“The support has been above and beyond what I could have imagined.” Bel Cornwell's marathon challenge in aid of Sue Ryder Leckhampton Court Hospice
Bel Cornwell was diagnosed with Motor Neurone Disease more than five years ago. Since then she has lost the ability to walk and talk and is confined to a wheelchair, but has completed her own ‘marathon’ challenge in aid of Sue Ryder Leckhampton Court Hospice, who have supported Bel and her family.
A much-loved annual event, Lights of Love is an opportunity for you to gather with friends, family and our staff as we remember your loved ones and join together to sing some carols, with proceeds helping support our hospices.
Meet Sonia Maisey, a Senior Staff Nurse at our Sue Ryder Leckhampton Court Hospice. Sonia takes us through a day in her life as a member of the Hospice at Home team, which cares for people in their own homes.
Why our Sue Ryder Manorlands Hospice is pioneering hypnotherapy as a way for families to come to terms with bereavement
Our seven hospices routinely offer counselling to the bereaved and, in recent years, alternative therapies such as massage, reiki and reflexology – including, at our Sue Ryder Manorlands Hospice in West Yorkshire, hypnotherapy. For some who’ve experienced it, the results are transforming, as local blogger Stephen Whitehead discovered when he met Jacki Scholefield.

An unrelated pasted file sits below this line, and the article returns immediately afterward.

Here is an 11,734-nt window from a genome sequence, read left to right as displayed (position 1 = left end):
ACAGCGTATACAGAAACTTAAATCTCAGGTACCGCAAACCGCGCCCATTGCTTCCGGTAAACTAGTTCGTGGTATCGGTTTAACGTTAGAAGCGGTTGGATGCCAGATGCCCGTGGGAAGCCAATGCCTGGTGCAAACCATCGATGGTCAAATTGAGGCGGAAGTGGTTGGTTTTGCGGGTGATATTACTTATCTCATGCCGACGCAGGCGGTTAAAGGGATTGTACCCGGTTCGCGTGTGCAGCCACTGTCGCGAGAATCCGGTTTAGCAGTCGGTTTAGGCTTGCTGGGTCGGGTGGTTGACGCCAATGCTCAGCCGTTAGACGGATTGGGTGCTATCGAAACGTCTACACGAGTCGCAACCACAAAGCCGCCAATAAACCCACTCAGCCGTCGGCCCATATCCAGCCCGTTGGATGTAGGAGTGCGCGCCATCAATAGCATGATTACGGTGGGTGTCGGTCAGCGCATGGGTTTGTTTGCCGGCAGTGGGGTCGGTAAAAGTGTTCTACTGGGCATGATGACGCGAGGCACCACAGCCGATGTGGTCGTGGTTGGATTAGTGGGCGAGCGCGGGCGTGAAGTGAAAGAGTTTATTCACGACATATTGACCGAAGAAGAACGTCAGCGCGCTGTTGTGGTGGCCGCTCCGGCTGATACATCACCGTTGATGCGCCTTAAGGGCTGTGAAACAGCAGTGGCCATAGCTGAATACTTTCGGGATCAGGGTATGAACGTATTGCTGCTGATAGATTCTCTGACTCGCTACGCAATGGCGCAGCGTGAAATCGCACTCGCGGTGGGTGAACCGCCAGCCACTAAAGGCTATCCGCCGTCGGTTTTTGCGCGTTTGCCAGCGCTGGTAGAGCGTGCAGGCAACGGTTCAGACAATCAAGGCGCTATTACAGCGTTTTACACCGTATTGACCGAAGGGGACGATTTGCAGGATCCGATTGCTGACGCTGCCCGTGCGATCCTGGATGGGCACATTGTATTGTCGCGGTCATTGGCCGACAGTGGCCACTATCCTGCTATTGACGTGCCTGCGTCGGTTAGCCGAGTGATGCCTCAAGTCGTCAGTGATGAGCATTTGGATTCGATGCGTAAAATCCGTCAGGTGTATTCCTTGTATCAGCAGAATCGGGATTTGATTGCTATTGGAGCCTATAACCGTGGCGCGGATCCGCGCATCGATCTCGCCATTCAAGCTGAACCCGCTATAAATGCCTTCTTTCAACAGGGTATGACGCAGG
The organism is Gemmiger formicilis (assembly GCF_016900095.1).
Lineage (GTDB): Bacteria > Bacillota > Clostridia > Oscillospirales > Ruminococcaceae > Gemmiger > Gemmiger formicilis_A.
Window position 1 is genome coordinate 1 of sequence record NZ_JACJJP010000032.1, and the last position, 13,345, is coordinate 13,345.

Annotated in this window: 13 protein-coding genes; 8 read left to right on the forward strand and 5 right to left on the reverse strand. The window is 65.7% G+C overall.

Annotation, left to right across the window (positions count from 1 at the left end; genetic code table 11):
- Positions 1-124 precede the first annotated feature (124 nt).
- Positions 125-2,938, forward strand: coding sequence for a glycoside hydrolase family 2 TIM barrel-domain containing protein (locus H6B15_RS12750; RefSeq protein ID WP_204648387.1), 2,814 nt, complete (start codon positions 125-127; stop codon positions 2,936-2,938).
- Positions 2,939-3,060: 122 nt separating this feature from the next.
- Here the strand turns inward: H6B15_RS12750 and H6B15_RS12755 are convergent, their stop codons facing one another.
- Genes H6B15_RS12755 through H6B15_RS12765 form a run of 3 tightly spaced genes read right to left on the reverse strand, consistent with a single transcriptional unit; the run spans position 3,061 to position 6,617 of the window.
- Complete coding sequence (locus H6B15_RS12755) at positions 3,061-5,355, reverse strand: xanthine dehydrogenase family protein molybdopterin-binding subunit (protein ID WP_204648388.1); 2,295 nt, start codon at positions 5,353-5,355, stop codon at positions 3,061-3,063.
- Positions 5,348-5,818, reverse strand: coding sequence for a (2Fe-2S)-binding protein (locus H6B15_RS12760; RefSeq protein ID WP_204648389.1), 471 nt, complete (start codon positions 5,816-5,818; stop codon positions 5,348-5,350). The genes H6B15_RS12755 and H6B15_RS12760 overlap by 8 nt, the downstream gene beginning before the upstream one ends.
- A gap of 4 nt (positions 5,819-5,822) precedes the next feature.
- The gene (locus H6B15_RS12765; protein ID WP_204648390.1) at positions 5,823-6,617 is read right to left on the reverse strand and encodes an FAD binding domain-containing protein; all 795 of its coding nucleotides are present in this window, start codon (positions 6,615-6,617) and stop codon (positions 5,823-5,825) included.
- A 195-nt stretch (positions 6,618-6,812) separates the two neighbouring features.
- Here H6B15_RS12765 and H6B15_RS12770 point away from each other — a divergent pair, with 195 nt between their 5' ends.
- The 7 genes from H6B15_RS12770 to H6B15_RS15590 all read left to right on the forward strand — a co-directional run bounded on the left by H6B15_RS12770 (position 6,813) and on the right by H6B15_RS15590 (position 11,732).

Whilst Brits know how they would spend their last days on earth, few are preparing for them, our new survey has revealed. As a result of this, we are calling on the nation to start talking about death.
Staff at Sue Ryder Thorpe Hall Hospice have been trialling an innovative Wellbeing Café to support patients to live as fully and actively as possible with great success.
Elaine Carpenter is Complementary Therapies Coordinator at Sue Ryder Leckhampton Court Hospice, leading a team of nine volunteers offering a wide range of complementary therapies to patients, carers and relatives. She explains what complementary therapies are and how they help.
People with neurological conditions in England are being let down by the very health and care systems that are supposed to be supporting them – that’s the finding of our new report Time to get it right, writes our Policy and Public Affairs Manager (England) Duncan Lugton.
Over 15,000 people with neurological conditions are being placed in nursing homes for the elderly, our shocking report reveals
Our new report, 'Time to get it right' published today, gives a comprehensive picture on how people with neurological conditions such as motor neurone disease, Parkinson’s disease, multiple sclerosis, Huntington’s disease and acquired brain injury are being let down by health and social services in England.
It’s a tough question that Sue Ryder are trying to tackle. Our latest marketing campaign has been launched to encourage people to start the conversation about death, and to cement our position as experts in this area.